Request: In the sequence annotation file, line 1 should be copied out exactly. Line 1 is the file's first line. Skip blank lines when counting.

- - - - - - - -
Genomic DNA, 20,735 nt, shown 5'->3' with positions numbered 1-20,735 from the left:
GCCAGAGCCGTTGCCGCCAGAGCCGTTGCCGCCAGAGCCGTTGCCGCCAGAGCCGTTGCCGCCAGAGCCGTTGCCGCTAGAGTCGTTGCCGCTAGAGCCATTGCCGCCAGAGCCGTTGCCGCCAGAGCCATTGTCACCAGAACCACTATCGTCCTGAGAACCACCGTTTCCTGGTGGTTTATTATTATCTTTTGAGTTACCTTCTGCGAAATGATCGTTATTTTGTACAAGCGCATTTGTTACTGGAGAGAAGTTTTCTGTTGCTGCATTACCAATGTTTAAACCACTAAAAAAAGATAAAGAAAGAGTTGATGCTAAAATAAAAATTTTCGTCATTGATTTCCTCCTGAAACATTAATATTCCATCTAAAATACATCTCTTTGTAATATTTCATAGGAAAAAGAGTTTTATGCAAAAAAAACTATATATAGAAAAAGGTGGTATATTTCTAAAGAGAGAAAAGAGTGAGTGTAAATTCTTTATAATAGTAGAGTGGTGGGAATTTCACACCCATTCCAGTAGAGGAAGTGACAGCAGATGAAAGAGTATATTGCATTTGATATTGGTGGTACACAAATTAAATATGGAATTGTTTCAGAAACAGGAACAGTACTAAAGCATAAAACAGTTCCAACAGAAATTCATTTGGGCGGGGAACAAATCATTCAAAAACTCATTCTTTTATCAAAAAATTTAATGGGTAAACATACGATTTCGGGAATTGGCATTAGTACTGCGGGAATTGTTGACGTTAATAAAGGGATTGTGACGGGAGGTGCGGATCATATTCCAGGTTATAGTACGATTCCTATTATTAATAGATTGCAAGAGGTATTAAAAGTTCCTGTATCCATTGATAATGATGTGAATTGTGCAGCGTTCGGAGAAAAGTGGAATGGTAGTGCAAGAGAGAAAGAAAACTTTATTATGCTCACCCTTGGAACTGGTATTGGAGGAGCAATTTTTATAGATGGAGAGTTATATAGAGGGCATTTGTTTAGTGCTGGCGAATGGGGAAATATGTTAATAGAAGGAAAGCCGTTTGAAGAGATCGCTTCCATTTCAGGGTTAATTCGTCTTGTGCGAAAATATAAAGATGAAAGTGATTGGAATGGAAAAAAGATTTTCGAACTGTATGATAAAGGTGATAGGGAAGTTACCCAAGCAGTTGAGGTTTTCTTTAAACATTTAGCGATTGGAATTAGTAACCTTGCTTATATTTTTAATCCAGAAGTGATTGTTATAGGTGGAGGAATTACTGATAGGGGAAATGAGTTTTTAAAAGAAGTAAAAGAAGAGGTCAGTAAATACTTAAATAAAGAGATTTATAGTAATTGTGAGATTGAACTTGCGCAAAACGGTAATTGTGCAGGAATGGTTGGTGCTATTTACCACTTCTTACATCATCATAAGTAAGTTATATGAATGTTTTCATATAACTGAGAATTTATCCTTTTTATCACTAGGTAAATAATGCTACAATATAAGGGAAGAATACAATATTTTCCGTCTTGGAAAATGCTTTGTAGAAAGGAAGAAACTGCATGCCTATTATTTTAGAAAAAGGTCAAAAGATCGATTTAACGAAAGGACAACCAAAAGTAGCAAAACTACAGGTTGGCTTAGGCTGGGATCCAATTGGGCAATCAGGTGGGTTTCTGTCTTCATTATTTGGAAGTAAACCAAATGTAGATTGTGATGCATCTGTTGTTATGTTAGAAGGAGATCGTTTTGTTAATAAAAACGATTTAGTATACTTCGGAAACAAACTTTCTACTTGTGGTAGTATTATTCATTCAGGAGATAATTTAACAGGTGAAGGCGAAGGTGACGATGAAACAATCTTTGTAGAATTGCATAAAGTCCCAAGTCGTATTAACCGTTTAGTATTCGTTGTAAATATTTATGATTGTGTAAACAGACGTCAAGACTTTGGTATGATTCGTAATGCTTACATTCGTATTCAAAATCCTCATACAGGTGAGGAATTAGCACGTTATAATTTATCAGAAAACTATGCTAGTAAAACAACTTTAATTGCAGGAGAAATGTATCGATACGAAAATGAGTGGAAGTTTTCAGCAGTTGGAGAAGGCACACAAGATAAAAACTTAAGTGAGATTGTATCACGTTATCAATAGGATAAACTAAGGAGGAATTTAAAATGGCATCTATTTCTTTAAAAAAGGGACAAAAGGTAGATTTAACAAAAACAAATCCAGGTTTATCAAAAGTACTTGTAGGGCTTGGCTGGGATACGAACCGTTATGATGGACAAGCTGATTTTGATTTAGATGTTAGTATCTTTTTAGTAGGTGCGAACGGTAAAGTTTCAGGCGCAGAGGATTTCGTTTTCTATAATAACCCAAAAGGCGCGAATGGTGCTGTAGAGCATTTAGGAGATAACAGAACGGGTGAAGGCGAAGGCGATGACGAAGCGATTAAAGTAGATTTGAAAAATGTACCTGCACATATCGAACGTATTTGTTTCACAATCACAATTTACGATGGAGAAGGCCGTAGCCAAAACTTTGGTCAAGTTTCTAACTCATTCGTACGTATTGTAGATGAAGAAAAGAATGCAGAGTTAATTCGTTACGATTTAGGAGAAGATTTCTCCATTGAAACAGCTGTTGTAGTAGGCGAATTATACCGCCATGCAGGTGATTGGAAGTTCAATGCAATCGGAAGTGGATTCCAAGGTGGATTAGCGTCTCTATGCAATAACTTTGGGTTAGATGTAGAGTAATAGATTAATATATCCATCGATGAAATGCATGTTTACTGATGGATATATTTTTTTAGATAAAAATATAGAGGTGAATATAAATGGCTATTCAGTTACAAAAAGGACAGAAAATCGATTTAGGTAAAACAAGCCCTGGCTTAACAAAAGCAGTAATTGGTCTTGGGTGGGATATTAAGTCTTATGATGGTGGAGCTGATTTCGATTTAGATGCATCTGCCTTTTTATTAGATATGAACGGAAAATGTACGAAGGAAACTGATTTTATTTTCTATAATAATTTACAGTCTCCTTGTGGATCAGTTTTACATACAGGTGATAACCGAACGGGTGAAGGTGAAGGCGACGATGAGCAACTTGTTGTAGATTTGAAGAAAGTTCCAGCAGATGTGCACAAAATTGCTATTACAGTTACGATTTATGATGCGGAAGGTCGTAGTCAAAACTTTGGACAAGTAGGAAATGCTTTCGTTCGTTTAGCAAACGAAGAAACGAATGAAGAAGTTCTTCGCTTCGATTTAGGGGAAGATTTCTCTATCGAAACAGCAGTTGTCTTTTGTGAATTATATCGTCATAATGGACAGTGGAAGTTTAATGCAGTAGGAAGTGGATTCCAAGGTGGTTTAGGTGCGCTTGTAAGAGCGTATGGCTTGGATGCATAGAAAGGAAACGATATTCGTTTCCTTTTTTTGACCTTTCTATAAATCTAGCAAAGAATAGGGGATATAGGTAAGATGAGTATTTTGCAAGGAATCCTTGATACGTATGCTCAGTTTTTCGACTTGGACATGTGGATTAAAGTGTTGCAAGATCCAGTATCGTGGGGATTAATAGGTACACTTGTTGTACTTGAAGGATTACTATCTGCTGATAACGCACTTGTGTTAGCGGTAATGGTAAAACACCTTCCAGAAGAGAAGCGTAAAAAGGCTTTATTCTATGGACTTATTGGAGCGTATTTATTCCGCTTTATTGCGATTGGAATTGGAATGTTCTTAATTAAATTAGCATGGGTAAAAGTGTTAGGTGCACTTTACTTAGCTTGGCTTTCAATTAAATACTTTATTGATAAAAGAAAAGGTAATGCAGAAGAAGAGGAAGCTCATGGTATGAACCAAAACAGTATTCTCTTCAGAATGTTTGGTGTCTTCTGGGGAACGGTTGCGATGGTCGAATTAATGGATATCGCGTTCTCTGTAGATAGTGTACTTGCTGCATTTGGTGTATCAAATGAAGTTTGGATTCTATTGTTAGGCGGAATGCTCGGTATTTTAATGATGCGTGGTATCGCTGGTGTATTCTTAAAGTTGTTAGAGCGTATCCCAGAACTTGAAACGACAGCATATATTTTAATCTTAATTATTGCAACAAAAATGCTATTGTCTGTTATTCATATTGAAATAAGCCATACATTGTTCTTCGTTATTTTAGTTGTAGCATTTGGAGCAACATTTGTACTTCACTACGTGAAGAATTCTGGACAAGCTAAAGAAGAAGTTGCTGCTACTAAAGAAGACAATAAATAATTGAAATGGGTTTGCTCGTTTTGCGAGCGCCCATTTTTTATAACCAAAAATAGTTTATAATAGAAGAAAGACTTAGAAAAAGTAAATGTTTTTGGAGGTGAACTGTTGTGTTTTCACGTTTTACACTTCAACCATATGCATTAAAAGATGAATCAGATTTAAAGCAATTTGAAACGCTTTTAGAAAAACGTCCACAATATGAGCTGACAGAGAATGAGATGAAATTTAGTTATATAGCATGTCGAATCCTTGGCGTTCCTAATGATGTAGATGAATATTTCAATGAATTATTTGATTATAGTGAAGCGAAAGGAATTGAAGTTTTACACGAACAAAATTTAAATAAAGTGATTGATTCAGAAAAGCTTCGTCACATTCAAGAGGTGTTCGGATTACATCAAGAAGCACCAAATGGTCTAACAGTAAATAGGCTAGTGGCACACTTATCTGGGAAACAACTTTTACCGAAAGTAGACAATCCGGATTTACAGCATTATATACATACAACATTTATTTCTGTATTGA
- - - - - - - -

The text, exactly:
Genomic DNA, 20,735 nt, shown 5'->3' with positions numbered 1-20,735 from the left: